A Whole Year of Paternity/Maternity Leave: How Companies are Leading the Curve and How Your Company Can Do It
The United States may be known around the world for providing progressive rights to its citizens, but there is one area where the U.S. unquestionably falls behind others: family leave. For instance, the U.S. is the only developed nation that does not require employers to offer paid leave for new parents. According to a 2016 survey published by the Organisation for Economic Co-operation and Development (OECD), Bulgaria is the most generous nation when it comes to such policies, offering new mothers an average of 58.6 weeks of paid maternity leave.
Overall, Bulgaria and the other member nations in the European Union offer an average of 21.8 weeks of paid maternity leave, with 65.6 weeks of “total paid leave available to new mothers.” Again, this stands in sharp contrast to the United States, where at least at the national level the total amount of guaranteed paid weeks of leave is zero.
As a small consolation, the U.S. does have the federal Family and Medical Leave Act, which is federal law and provide up to 12 weeks of unpaid leave to care for a new child (among other benefits and subject to certain qualifications). And individual states are free to adopt their own paid leave laws and have provided more progressive laws. However, only four states currently require paid maternity leave, according to TechRepublic. And these states typically only provide a few weeks of leave at best.
Is the Gates Foundation a Model for Florida Employers?
Of course, there is nothing stopping individual employers from offering paid maternity and family leave on their own. For example, an April 2018 article published by Fast Company detailed how the Bill and Melinda Gates Foundation, a private foundation based in Seattle, implemented a 52-week paid time off program for new parents. Gates Foundation human resources executive Steven Rice told Fast Company that 222 of the Foundation’s 1,546 employees have taken advantage of this program, which effectively allows a mother or father to spend up to one year with a newly born or adopted child.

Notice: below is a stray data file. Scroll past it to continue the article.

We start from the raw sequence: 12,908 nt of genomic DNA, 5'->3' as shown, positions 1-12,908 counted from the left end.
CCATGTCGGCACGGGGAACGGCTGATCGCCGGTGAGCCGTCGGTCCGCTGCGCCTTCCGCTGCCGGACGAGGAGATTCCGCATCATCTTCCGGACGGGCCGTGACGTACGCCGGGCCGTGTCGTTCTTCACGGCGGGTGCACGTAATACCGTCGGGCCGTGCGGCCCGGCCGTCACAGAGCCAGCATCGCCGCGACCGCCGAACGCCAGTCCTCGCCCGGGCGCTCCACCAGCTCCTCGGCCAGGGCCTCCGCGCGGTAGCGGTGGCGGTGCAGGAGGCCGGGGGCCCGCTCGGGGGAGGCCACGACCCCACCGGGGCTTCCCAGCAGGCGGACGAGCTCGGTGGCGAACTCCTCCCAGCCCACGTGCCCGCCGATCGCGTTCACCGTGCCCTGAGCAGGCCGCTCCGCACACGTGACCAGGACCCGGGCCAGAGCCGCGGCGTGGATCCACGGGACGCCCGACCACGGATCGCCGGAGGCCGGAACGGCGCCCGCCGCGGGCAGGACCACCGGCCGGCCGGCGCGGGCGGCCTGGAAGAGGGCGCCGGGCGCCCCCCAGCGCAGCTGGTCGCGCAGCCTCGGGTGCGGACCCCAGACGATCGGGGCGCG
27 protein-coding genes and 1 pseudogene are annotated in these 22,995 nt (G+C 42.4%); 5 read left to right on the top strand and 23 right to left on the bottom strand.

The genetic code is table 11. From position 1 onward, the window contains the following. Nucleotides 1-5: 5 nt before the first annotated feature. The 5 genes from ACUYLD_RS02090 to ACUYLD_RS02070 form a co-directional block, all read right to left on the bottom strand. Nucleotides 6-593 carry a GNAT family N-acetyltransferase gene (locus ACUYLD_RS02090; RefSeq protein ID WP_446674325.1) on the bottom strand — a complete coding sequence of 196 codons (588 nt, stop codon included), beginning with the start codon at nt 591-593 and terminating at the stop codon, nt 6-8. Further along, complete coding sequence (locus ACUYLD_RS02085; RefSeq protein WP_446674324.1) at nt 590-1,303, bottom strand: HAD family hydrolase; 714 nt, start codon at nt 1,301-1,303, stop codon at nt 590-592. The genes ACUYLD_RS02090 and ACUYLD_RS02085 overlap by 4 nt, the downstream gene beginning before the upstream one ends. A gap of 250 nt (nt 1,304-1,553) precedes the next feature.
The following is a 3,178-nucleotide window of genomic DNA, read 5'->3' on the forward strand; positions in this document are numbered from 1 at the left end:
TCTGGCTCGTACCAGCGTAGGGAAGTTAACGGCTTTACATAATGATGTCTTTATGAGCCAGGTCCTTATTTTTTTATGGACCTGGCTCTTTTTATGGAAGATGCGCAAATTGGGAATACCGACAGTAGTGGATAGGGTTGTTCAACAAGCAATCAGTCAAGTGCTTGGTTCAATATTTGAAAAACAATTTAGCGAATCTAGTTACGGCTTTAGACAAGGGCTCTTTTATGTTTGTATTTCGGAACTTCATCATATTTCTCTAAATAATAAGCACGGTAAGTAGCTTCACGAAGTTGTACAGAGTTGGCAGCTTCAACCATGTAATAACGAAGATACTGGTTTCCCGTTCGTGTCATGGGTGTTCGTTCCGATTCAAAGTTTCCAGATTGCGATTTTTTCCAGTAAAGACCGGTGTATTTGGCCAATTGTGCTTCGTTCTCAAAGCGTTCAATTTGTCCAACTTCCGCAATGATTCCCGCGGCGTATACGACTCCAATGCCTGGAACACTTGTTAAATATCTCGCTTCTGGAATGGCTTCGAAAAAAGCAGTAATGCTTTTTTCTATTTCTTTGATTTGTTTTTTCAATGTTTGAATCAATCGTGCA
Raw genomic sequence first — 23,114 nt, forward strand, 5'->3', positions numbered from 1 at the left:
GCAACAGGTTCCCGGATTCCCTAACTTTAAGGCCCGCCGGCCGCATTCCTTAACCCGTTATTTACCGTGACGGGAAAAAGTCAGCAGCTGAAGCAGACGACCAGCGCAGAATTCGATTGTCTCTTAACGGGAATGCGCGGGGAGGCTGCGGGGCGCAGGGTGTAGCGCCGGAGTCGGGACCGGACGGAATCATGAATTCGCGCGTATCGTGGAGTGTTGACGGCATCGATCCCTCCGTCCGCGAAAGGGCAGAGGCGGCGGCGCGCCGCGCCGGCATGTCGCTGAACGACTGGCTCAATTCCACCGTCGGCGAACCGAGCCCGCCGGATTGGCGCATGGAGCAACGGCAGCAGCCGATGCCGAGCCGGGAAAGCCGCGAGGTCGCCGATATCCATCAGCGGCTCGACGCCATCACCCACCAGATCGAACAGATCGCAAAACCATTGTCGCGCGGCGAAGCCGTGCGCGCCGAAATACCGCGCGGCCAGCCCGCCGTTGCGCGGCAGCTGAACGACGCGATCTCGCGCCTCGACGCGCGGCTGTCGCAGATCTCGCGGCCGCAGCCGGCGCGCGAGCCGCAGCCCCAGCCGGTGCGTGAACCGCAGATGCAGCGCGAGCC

Rice said employees who have participated in the paid time off program “returned to work more “committed, highly productive, and aligned to the Foundation” and its objectives. He also offered some advice for how other organizations and companies could adopt similar paid leave policies:
- The employer needs to have a policy in place to deal with “backfills,” i.e. temporarily replacing employees out on leave. Rice said the Gates Foundation has a “website that shows all the opportunities popping up through the organization,” and encourages existing employees to apply for backfills in order to help them “grow in their career and experiment and experience new parts of the organization.”
- The employer must be prepared to deal with employees who decide not to return after their leave ends and remain at home with their children. Rice said the Gates Foundation welcomes back any employee who decides to leave but then later changes their mind.
Obviously, adopting a substantial paid maternity/paternity/family leave policy is not a small undertaking. But if your Florida business is thinking about offering such leave–or expanding an existing in-house program–you should speak with an experienced Florida employment law attorney about the potential benefits and pitfalls of paid family leave.